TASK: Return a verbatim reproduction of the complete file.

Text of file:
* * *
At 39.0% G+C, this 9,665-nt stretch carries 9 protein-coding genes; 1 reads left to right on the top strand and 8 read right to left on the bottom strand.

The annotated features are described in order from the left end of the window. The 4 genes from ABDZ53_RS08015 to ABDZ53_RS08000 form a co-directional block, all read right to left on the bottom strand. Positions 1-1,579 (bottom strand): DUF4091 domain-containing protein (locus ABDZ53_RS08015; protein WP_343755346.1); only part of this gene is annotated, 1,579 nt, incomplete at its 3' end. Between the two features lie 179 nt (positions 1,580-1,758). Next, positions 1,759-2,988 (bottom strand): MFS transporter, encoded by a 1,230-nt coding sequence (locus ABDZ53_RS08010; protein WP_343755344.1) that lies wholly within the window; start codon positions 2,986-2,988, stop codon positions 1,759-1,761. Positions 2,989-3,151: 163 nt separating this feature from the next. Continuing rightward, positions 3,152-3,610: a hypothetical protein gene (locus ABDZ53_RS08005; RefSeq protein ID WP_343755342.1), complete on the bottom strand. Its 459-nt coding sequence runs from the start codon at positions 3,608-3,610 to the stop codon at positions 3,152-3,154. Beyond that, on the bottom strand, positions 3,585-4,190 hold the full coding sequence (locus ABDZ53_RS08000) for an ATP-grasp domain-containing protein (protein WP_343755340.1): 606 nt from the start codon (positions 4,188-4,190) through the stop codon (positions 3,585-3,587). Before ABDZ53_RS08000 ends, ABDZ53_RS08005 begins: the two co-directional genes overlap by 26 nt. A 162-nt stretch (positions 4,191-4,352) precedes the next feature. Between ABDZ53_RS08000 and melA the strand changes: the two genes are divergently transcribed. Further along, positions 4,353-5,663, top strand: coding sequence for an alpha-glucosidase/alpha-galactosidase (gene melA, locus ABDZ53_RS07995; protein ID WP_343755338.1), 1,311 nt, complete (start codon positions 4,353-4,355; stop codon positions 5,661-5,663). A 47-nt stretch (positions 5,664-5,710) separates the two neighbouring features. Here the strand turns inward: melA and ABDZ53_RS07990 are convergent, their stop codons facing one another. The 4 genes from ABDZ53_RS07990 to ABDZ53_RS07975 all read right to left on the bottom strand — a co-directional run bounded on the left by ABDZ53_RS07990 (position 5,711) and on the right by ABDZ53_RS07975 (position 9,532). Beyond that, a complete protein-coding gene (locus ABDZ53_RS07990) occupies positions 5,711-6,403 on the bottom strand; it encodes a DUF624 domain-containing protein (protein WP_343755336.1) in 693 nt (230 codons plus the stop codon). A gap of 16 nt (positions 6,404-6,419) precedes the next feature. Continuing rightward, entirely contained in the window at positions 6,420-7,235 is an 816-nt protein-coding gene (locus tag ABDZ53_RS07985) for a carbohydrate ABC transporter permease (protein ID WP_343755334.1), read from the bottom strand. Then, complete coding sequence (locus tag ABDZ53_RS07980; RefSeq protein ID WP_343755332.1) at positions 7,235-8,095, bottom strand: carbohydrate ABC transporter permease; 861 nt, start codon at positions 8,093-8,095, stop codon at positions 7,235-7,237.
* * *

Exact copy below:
At 39.0% G+C, this 9,665-nt stretch carries 9 protein-coding genes; 1 reads left to right on the top strand and 8 read right to left on the bottom strand.

The annotated features are described in order from the left end of the window. The 4 genes from ABDZ53_RS08015 to ABDZ53_RS08000 form a co-directional block, all read right to left on the bottom strand. Positions 1-1,579 (bottom strand): DUF4091 domain-containing protein (locus ABDZ53_RS08015; protein WP_343755346.1); only part of this gene is annotated, 1,579 nt, incomplete at its 3' end. Between the two features lie 179 nt (positions 1,580-1,758). Next, positions 1,759-2,988 (bottom strand): MFS transporter, encoded by a 1,230-nt coding sequence (locus ABDZ53_RS08010; protein WP_343755344.1) that lies wholly within the window; start codon positions 2,986-2,988, stop codon positions 1,759-1,761. Positions 2,989-3,151: 163 nt separating this feature from the next. Continuing rightward, positions 3,152-3,610: a hypothetical protein gene (locus ABDZ53_RS08005; RefSeq protein ID WP_343755342.1), complete on the bottom strand. Its 459-nt coding sequence runs from the start codon at positions 3,608-3,610 to the stop codon at positions 3,152-3,154. Beyond that, on the bottom strand, positions 3,585-4,190 hold the full coding sequence (locus ABDZ53_RS08000) for an ATP-grasp domain-containing protein (protein WP_343755340.1): 606 nt from the start codon (positions 4,188-4,190) through the stop codon (positions 3,585-3,587). Before ABDZ53_RS08000 ends, ABDZ53_RS08005 begins: the two co-directional genes overlap by 26 nt. A 162-nt stretch (positions 4,191-4,352) precedes the next feature. Between ABDZ53_RS08000 and melA the strand changes: the two genes are divergently transcribed. Further along, positions 4,353-5,663, top strand: coding sequence for an alpha-glucosidase/alpha-galactosidase (gene melA, locus ABDZ53_RS07995; protein ID WP_343755338.1), 1,311 nt, complete (start codon positions 4,353-4,355; stop codon positions 5,661-5,663). A 47-nt stretch (positions 5,664-5,710) separates the two neighbouring features. Here the strand turns inward: melA and ABDZ53_RS07990 are convergent, their stop codons facing one another. The 4 genes from ABDZ53_RS07990 to ABDZ53_RS07975 all read right to left on the bottom strand — a co-directional run bounded on the left by ABDZ53_RS07990 (position 5,711) and on the right by ABDZ53_RS07975 (position 9,532). Beyond that, a complete protein-coding gene (locus ABDZ53_RS07990) occupies positions 5,711-6,403 on the bottom strand; it encodes a DUF624 domain-containing protein (protein WP_343755336.1) in 693 nt (230 codons plus the stop codon). A gap of 16 nt (positions 6,404-6,419) precedes the next feature. Continuing rightward, entirely contained in the window at positions 6,420-7,235 is an 816-nt protein-coding gene (locus tag ABDZ53_RS07985) for a carbohydrate ABC transporter permease (protein ID WP_343755334.1), read from the bottom strand. Then, complete coding sequence (locus tag ABDZ53_RS07980; RefSeq protein ID WP_343755332.1) at positions 7,235-8,095, bottom strand: carbohydrate ABC transporter permease; 861 nt, start codon at positions 8,093-8,095, stop codon at positions 7,235-7,237.